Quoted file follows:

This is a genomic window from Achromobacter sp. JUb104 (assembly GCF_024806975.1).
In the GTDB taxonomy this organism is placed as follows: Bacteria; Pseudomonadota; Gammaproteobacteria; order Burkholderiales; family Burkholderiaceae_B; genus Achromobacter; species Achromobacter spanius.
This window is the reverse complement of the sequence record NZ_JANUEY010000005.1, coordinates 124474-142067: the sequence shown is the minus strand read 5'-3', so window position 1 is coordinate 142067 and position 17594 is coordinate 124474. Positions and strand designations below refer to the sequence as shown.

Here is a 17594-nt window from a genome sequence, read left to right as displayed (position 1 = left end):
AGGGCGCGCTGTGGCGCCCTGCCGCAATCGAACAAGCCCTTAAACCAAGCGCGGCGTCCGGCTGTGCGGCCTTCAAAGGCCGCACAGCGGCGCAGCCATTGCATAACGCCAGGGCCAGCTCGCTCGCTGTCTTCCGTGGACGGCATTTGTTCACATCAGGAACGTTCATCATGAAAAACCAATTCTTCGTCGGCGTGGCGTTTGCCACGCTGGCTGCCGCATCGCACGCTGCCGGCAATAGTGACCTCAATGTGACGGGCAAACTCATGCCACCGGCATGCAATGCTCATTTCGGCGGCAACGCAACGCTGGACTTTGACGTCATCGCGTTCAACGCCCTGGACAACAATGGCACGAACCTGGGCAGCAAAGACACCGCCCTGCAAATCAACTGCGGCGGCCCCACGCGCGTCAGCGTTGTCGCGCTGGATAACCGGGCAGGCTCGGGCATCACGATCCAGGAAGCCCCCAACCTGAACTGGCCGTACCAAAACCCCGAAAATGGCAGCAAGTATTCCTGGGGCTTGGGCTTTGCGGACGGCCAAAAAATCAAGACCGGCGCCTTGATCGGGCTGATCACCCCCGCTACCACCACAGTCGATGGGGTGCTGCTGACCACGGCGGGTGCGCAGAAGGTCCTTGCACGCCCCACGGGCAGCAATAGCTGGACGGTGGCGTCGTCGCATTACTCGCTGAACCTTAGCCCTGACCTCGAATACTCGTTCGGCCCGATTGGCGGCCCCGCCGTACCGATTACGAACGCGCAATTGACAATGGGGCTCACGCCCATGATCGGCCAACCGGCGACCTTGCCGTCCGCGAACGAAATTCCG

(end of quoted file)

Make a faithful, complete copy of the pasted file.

This is a genomic window from Achromobacter sp. JUb104 (assembly GCF_024806975.1).
In the GTDB taxonomy this organism is placed as follows: Bacteria; Pseudomonadota; Gammaproteobacteria; order Burkholderiales; family Burkholderiaceae_B; genus Achromobacter; species Achromobacter spanius.
This window is the reverse complement of the sequence record NZ_JANUEY010000005.1, coordinates 124474-142067: the sequence shown is the minus strand read 5'-3', so window position 1 is coordinate 142067 and position 17594 is coordinate 124474. Positions and strand designations below refer to the sequence as shown.

Here is a 17594-nt window from a genome sequence, read left to right as displayed (position 1 = left end):
AGGGCGCGCTGTGGCGCCCTGCCGCAATCGAACAAGCCCTTAAACCAAGCGCGGCGTCCGGCTGTGCGGCCTTCAAAGGCCGCACAGCGGCGCAGCCATTGCATAACGCCAGGGCCAGCTCGCTCGCTGTCTTCCGTGGACGGCATTTGTTCACATCAGGAACGTTCATCATGAAAAACCAATTCTTCGTCGGCGTGGCGTTTGCCACGCTGGCTGCCGCATCGCACGCTGCCGGCAATAGTGACCTCAATGTGACGGGCAAACTCATGCCACCGGCATGCAATGCTCATTTCGGCGGCAACGCAACGCTGGACTTTGACGTCATCGCGTTCAACGCCCTGGACAACAATGGCACGAACCTGGGCAGCAAAGACACCGCCCTGCAAATCAACTGCGGCGGCCCCACGCGCGTCAGCGTTGTCGCGCTGGATAACCGGGCAGGCTCGGGCATCACGATCCAGGAAGCCCCCAACCTGAACTGGCCGTACCAAAACCCCGAAAATGGCAGCAAGTATTCCTGGGGCTTGGGCTTTGCGGACGGCCAAAAAATCAAGACCGGCGCCTTGATCGGGCTGATCACCCCCGCTACCACCACAGTCGATGGGGTGCTGCTGACCACGGCGGGTGCGCAGAAGGTCCTTGCACGCCCCACGGGCAGCAATAGCTGGACGGTGGCGTCGTCGCATTACTCGCTGAACCTTAGCCCTGACCTCGAATACTCGTTCGGCCCGATTGGCGGCCCCGCCGTACCGATTACGAACGCGCAATTGACAATGGGGCTCACGCCCATGATCGGCCAACCGGCGACCTTGCCGTCCGCGAACGAAATTCCG